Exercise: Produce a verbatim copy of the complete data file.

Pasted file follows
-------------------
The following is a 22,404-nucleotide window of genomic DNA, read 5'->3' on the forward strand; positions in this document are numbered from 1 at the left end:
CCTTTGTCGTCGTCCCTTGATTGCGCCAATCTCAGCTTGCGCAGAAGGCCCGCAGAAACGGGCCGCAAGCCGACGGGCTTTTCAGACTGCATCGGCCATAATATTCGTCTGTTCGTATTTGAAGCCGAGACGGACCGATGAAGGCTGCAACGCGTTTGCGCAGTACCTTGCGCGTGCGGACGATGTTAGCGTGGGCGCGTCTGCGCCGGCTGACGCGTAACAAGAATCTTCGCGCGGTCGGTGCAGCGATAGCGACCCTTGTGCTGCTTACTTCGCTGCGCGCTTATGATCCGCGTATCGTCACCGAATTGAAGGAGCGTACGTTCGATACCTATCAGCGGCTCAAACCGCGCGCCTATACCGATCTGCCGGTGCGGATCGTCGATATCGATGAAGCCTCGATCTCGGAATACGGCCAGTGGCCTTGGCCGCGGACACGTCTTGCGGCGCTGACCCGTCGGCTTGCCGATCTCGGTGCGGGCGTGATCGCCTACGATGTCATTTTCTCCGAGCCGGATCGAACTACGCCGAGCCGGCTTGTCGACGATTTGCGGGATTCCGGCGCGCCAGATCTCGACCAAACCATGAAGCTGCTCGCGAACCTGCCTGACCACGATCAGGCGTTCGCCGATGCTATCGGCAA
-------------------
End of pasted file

The following is a 22,404-nucleotide window of genomic DNA, read 5'->3' on the forward strand; positions in this document are numbered from 1 at the left end:
CCTTTGTCGTCGTCCCTTGATTGCGCCAATCTCAGCTTGCGCAGAAGGCCCGCAGAAACGGGCCGCAAGCCGACGGGCTTTTCAGACTGCATCGGCCATAATATTCGTCTGTTCGTATTTGAAGCCGAGACGGACCGATGAAGGCTGCAACGCGTTTGCGCAGTACCTTGCGCGTGCGGACGATGTTAGCGTGGGCGCGTCTGCGCCGGCTGACGCGTAACAAGAATCTTCGCGCGGTCGGTGCAGCGATAGCGACCCTTGTGCTGCTTACTTCGCTGCGCGCTTATGATCCGCGTATCGTCACCGAATTGAAGGAGCGTACGTTCGATACCTATCAGCGGCTCAAACCGCGCGCCTATACCGATCTGCCGGTGCGGATCGTCGATATCGATGAAGCCTCGATCTCGGAATACGGCCAGTGGCCTTGGCCGCGGACACGTCTTGCGGCGCTGACCCGTCGGCTTGCCGATCTCGGTGCGGGCGTGATCGCCTACGATGTCATTTTCTCCGAGCCGGATCGAACTACGCCGAGCCGGCTTGTCGACGATTTGCGGGATTCCGGCGCGCCAGATCTCGACCAAACCATGAAGCTGCTCGCGAACCTGCCTGACCACGATCAGGCGTTCGCCGATGCTATCGGCAA